As soon as that last penalty shot missed the mark in the Euro 2020 football final, I (like millions of others) feared that there was trouble ahead for those young players.
That night and the next day, they kept coming back into my mind. I was hoping that they were being supported by the whole team, players, and management alike. That they were being protected and closely monitored for signs of real mental distress.
But over the coming days, two things became apparent.
- The maturity all three players showed in their social media posts. Their strength of character shone through and clearly has been something they have been building their whole lives. Perhaps as a result of racism experienced on multiple occasions already.
- The goodness of ordinary people, just like you and me, who reached out to them to show that love really does overcome hate. People sought to drown out the haters on social media by following the players in their droves and sending supportive comments. The avalanche of gorgeous messages on walls, written by young fans and grateful school children who have benefited from the good work Marcus Rashford has done already in his young life was inspiring.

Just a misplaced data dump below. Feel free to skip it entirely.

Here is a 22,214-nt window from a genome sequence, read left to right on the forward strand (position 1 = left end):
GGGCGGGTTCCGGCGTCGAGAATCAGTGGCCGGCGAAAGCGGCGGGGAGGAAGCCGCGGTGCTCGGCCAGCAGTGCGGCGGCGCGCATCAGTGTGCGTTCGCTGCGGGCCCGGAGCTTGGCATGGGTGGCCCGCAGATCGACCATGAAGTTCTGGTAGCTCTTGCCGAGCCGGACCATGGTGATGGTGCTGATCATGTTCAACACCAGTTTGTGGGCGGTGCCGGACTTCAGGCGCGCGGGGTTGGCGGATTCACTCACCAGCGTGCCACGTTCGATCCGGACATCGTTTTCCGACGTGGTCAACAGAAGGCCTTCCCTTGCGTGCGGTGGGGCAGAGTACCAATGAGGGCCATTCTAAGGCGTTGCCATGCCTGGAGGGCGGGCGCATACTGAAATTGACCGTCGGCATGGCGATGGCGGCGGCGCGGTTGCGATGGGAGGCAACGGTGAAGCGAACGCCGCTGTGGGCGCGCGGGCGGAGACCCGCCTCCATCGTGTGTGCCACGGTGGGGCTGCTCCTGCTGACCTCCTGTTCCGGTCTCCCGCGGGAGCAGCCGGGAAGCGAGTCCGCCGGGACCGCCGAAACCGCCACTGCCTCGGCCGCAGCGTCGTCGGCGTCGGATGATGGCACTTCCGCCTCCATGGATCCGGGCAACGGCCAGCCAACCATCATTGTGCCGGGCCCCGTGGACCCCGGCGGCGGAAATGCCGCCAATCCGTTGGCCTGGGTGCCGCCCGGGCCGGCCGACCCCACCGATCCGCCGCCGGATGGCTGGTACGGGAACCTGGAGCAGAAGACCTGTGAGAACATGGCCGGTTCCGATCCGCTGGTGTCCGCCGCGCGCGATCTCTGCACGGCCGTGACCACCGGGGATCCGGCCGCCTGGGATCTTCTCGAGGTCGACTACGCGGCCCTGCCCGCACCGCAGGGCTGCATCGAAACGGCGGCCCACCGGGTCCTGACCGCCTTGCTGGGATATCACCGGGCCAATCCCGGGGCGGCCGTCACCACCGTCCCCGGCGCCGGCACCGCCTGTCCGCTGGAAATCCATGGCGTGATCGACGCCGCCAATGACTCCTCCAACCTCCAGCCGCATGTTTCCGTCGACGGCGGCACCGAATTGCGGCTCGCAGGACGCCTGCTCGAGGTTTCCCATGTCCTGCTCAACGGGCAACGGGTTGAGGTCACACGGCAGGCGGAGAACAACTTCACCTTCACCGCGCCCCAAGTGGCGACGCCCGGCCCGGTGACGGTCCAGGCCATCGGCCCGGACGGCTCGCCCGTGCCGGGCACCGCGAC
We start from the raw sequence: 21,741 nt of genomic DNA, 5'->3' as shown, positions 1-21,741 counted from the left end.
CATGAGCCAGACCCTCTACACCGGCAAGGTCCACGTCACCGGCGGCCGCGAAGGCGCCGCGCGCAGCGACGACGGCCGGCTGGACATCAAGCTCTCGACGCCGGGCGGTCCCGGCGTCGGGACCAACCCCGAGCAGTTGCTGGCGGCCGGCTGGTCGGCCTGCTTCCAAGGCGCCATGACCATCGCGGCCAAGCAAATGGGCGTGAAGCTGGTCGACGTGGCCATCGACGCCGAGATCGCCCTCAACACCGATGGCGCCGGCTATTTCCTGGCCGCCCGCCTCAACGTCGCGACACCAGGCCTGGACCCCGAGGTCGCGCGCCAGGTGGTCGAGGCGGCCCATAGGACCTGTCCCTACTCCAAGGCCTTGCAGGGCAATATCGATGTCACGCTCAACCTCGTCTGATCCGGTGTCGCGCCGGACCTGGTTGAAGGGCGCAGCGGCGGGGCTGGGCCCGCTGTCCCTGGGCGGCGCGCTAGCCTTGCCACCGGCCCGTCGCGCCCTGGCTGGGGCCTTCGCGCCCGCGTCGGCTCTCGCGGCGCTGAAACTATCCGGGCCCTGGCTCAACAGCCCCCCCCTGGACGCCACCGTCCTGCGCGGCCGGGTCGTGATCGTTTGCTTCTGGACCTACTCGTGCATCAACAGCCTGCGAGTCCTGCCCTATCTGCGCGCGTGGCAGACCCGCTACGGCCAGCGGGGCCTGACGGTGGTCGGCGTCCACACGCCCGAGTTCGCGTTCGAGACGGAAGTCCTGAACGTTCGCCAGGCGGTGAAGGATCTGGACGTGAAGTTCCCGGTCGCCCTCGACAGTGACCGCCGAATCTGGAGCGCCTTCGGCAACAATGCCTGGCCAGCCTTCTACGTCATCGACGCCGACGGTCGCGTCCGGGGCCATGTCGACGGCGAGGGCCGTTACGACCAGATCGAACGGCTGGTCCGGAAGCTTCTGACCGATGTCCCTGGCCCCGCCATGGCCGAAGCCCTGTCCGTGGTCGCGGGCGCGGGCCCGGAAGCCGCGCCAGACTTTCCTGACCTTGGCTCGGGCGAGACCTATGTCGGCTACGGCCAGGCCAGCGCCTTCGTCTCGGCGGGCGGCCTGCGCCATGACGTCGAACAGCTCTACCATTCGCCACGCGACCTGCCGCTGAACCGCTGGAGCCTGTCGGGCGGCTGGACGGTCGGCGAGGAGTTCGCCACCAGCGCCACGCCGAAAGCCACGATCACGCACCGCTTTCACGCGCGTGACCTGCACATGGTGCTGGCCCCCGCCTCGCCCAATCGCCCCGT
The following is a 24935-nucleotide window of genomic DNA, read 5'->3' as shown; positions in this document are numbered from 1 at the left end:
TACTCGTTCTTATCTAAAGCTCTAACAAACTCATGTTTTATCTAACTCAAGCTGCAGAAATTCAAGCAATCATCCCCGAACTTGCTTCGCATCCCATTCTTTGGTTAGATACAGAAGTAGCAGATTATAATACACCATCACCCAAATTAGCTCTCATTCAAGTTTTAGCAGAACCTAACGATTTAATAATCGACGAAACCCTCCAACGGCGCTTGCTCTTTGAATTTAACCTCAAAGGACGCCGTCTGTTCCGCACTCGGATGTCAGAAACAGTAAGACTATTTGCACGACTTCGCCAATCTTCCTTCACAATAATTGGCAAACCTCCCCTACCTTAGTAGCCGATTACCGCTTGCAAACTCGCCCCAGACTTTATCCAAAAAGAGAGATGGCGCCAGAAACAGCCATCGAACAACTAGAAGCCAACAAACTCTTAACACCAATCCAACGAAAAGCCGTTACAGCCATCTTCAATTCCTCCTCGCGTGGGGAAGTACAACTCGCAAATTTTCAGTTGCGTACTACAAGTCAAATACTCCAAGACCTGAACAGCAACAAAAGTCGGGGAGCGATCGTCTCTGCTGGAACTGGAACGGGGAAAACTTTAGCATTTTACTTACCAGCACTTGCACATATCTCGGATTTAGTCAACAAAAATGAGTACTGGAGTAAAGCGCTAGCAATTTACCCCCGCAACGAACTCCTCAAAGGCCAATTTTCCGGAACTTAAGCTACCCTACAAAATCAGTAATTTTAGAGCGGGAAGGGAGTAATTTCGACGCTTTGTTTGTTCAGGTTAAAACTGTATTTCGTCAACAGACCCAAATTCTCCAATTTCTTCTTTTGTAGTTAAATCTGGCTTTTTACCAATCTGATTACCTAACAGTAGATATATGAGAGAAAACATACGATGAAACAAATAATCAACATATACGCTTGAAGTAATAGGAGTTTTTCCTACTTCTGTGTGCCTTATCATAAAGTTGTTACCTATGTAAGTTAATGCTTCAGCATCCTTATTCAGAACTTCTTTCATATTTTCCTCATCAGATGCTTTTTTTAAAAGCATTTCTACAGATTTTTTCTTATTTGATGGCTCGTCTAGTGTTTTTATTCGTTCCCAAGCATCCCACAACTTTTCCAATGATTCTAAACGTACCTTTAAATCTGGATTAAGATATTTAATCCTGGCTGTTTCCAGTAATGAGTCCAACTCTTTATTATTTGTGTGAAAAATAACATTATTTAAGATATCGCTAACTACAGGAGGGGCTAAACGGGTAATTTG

What heartened me, even more, was that the majority of messages I saw did not even mention the haters, but focused completely on showing support, gratitude, and love for the players.
That’s quiet leadership right there. Not engaging in tit-for-tat slurs but instead just doing the right thing, independently and quietly. What’s even more amazing is that some of those quiet leaders were children.
Until next week, take care,